The University of Chicago prohibits hazing which is also illegal in the state of Illinois. A person commits hazing when they knowingly require a student or other person at the University to perform any act, on or off University property, for the purpose of induction, admission, or membership into any group, team, organization, or society associated with or connected to the University if the act is not sanctioned or authorized by the University and results in harm to any person or could reasonably be foreseen to result in such harm. A person’s willingness to participate in an act of hazing does not justify or excuse the act, or fall outside of this policy.
Examples of hazing are included below. These examples are intended to be illustrative and not all-inclusive:
- the creation of physical or mental exhaustion or fatigue;
- forced consumption of alcohol or other intoxicants;
- physical and mental shocks;
- physically or psychologically dangerous or risky activities;
- coercive, degrading, or humiliating games and activities;
- appropriation of public or private property;
- physical harm;
- pressuring or coercing any person to participate in activities that are inconsistent with the University’s community standards or policies or with applicable law.
Any student or group that commits hazing will be subject to the germane Student Disciplinary System, as appropriate. A staff member, post-doctoral researcher, academic employee, or anyone with a visiting appointment who commits hazing will be subject to discipline using the applicable disciplinary processes. In addition, because hazing is a crime under Illinois law, the State’s Attorney may bring criminal charges against any person responsible for hazing.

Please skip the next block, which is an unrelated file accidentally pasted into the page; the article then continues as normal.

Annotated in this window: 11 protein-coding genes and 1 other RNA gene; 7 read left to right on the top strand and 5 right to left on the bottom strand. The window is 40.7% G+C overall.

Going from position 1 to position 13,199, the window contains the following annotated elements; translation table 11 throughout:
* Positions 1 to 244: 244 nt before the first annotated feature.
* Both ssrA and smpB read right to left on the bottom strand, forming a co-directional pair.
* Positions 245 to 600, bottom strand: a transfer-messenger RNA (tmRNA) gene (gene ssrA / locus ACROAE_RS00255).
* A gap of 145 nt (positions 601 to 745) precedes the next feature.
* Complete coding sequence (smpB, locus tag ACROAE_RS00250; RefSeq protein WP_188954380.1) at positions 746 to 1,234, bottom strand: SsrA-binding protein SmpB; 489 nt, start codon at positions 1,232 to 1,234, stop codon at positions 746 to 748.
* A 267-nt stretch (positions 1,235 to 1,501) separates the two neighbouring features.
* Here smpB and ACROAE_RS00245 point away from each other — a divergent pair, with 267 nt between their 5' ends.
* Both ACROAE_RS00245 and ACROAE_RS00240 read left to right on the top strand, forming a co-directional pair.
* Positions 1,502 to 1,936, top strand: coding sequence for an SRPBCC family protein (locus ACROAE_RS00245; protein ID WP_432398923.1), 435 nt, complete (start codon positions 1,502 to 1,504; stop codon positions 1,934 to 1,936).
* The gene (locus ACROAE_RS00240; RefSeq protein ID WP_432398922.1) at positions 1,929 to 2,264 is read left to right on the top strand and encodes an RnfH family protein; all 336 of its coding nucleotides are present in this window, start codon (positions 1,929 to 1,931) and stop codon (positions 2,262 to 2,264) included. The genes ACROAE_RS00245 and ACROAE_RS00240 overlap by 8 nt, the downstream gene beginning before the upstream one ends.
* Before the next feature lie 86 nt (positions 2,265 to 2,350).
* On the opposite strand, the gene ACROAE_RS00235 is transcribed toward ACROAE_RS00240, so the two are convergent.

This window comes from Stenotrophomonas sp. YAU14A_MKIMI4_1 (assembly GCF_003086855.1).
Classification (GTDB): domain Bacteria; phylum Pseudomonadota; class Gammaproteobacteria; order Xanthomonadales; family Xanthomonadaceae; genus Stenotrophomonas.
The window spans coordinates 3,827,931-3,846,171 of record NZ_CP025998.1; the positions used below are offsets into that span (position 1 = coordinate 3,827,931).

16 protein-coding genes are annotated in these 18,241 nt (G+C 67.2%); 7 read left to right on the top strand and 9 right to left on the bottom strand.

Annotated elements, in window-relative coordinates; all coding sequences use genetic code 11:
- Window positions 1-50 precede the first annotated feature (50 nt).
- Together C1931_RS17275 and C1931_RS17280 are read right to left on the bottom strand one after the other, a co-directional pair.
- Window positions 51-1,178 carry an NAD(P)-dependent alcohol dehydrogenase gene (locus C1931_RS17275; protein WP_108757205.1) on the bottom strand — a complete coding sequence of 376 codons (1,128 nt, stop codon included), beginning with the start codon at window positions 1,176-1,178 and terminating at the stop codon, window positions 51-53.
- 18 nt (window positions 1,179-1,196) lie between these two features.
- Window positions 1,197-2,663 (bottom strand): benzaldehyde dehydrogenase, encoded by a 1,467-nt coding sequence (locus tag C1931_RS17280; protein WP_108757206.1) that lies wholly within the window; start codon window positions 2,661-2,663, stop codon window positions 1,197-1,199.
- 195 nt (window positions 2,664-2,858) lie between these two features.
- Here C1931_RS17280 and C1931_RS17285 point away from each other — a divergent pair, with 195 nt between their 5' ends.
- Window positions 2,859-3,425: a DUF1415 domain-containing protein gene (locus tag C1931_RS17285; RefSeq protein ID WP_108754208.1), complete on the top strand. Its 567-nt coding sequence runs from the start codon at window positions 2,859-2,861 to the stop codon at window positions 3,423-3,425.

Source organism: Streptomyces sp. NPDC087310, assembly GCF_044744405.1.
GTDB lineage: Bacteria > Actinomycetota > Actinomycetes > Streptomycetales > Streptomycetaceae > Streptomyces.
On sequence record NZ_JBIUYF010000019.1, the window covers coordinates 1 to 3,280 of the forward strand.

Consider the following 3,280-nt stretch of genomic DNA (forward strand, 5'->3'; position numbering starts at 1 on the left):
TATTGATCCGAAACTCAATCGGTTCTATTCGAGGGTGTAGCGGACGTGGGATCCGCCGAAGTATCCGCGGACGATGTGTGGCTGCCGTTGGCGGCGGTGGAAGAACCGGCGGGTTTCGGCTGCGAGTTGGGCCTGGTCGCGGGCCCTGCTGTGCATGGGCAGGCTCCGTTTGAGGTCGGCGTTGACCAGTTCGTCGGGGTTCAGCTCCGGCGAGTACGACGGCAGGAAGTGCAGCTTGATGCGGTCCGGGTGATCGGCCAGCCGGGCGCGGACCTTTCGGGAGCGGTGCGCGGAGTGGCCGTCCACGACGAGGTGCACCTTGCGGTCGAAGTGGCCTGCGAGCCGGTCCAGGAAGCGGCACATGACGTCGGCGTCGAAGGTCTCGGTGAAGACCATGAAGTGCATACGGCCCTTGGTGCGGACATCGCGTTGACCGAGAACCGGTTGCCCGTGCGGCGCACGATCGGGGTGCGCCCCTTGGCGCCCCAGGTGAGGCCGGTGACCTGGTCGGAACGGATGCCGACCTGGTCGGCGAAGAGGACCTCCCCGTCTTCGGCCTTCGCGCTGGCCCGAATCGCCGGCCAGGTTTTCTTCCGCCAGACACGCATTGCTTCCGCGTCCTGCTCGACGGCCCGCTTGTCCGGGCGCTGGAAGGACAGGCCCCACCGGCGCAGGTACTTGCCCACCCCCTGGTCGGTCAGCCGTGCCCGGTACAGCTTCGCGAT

Any person with knowledge of hazing is expected to communicate promptly with the area Dean of Students, the Office of the Dean of Students in the University, the Office of the Provost, the University of Chicago Police Department, or University Human Resource Services. Reports also may be made using the University’s Concerning Behavior Reporting Form. Reports also may be made using the University’s whistleblower hotline (800-971-4317).
Any new member initiation process should be conducted in a manner that respects the dignity of new members and protects their mental and physical well-being. Examples of acceptable behavior include the promotion of scholarship or service, the development of leadership or social skills or of career goals, involvement with alumni, building an awareness of organizational history, development of a sense of solidarity with other organization members, or activities that otherwise promote the mission of the organization or of the University.